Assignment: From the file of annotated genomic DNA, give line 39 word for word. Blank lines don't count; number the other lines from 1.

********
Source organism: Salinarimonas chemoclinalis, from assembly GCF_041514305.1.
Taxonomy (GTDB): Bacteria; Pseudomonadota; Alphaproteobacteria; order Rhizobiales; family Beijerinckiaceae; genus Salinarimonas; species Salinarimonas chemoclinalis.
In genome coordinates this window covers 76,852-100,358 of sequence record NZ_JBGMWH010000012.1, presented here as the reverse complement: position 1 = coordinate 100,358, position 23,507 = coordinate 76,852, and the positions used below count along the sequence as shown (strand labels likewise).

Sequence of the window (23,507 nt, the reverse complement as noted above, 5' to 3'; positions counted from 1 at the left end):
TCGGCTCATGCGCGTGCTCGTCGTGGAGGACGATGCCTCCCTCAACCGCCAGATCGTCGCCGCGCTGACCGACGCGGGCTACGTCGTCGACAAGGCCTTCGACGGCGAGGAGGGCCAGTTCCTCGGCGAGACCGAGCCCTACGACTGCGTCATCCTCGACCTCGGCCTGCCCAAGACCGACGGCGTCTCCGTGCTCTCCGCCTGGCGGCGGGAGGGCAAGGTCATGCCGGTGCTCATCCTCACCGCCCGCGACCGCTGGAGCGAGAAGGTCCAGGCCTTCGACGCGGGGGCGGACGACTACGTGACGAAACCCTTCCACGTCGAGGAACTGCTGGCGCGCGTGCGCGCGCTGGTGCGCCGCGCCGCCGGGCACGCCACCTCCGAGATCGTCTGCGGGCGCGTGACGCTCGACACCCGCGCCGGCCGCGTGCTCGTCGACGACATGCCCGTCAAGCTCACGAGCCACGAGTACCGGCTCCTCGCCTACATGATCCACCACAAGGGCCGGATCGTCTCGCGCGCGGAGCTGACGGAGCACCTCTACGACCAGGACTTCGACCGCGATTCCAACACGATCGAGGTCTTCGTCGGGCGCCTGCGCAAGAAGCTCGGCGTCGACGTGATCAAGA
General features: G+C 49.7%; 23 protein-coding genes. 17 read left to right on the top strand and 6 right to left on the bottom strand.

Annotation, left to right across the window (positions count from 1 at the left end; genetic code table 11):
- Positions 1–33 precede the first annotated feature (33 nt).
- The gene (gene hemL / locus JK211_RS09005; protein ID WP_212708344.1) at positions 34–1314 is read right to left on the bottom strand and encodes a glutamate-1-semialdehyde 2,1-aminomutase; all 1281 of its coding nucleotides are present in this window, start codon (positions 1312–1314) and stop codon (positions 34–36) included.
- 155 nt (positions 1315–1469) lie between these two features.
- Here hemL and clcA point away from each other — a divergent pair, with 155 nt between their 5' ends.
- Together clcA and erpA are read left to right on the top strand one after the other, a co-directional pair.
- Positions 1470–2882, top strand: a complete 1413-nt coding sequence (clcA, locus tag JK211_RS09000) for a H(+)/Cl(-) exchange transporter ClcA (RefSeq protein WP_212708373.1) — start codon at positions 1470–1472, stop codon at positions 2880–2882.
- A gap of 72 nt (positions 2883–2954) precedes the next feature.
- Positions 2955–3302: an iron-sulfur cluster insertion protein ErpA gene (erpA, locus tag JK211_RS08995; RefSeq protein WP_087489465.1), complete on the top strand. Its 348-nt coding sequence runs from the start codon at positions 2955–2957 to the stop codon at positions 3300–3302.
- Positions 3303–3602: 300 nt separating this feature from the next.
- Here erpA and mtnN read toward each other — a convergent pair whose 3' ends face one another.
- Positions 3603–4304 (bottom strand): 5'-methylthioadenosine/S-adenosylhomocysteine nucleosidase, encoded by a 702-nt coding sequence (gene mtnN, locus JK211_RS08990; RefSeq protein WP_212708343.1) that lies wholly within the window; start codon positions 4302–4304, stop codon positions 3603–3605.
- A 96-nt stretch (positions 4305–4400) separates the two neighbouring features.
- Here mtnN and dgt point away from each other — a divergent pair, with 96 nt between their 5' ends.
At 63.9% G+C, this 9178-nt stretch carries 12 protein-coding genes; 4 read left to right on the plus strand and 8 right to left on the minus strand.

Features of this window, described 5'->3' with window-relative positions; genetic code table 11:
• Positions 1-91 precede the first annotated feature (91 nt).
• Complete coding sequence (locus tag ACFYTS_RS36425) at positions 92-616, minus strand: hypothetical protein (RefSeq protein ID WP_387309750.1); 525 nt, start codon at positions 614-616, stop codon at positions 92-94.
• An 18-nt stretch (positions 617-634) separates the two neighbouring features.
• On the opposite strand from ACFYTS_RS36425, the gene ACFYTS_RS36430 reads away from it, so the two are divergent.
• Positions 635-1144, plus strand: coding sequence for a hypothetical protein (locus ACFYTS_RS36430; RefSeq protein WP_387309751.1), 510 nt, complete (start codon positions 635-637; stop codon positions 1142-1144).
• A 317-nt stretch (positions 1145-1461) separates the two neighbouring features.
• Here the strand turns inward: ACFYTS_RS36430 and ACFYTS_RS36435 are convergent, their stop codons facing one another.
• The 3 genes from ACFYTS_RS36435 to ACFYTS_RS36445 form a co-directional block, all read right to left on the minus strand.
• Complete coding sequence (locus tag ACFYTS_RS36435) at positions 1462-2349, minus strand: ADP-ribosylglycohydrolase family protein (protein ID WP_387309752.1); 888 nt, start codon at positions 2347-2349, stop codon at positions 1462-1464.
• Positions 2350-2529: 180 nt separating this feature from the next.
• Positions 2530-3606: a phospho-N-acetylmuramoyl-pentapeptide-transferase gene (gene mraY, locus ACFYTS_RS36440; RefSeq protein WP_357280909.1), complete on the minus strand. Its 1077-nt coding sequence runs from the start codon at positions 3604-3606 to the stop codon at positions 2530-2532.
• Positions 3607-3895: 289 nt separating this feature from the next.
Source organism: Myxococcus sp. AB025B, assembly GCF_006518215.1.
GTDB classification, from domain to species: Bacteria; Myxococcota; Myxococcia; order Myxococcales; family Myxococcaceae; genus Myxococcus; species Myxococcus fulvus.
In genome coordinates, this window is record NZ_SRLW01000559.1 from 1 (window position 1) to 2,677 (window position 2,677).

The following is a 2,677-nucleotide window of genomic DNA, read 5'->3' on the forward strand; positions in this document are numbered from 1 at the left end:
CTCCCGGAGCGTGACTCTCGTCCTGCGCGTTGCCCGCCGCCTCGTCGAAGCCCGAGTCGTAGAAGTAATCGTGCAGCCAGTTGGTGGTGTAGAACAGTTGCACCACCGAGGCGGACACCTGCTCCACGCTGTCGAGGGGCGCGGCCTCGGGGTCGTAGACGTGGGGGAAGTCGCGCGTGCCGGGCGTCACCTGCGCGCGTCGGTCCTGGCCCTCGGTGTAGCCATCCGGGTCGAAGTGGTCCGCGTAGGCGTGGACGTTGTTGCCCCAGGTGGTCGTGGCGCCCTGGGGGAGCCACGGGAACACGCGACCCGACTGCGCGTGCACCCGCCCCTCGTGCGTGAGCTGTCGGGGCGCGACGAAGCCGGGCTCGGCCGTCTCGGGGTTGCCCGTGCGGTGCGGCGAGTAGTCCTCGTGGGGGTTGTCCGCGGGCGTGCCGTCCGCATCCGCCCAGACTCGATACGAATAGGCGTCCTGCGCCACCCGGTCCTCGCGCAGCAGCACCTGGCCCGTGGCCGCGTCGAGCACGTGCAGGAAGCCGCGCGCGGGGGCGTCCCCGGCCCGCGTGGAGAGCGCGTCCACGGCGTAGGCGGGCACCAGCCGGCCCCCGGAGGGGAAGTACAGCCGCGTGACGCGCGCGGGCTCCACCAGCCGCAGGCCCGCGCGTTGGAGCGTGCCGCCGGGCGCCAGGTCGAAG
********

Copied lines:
CTCCCGGAGCGTGACTCTCGTCCTGCGCGTTGCCCGCCGCCTCGTCGAAGCCCGAGTCGTAGAAGTAATCGTGCAGCCAGTTGGTGGTGTAGAACAGTTGCACCACCGAGGCGGACACCTGCTCCACGCTGTCGAGGGGCGCGGCCTCGGGGTCGTAGACGTGGGGGAAGTCGCGCGTGCCGGGCGTCACCTGCGCGCGTCGGTCCTGGCCCTCGGTGTAGCCATCCGGGTCGAAGTGGTCCGCGTAGGCGTGGACGTTGTTGCCCCAGGTGGTCGTGGCGCCCTGGGGGAGCCACGGGAACACGCGACCCGACTGCGCGTGCACCCGCCCCTCGTGCGTGAGCTGTCGGGGCGCGACGAAGCCGGGCTCGGCCGTCTCGGGGTTGCCCGTGCGGTGCGGCGAGTAGTCCTCGTGGGGGTTGTCCGCGGGCGTGCCGTCCGCATCCGCCCAGACTCGATACGAATAGGCGTCCTGCGCCACCCGGTCCTCGCGCAGCAGCACCTGGCCCGTGGCCGCGTCGAGCACGTGCAGGAAGCCGCGCGCGGGGGCGTCCCCGGCCCGCGTGGAGAGCGCGTCCACGGCGTAGGCGGGCACCAGCCGGCCCCCGGAGGGGAAGTACAGCCGCGTGACGCGCGCGGGCTCCACCAGCCGCAGGCCCGCGCGTTGGAGCGTGCCGCCGGGCGCCAGGTCGAAG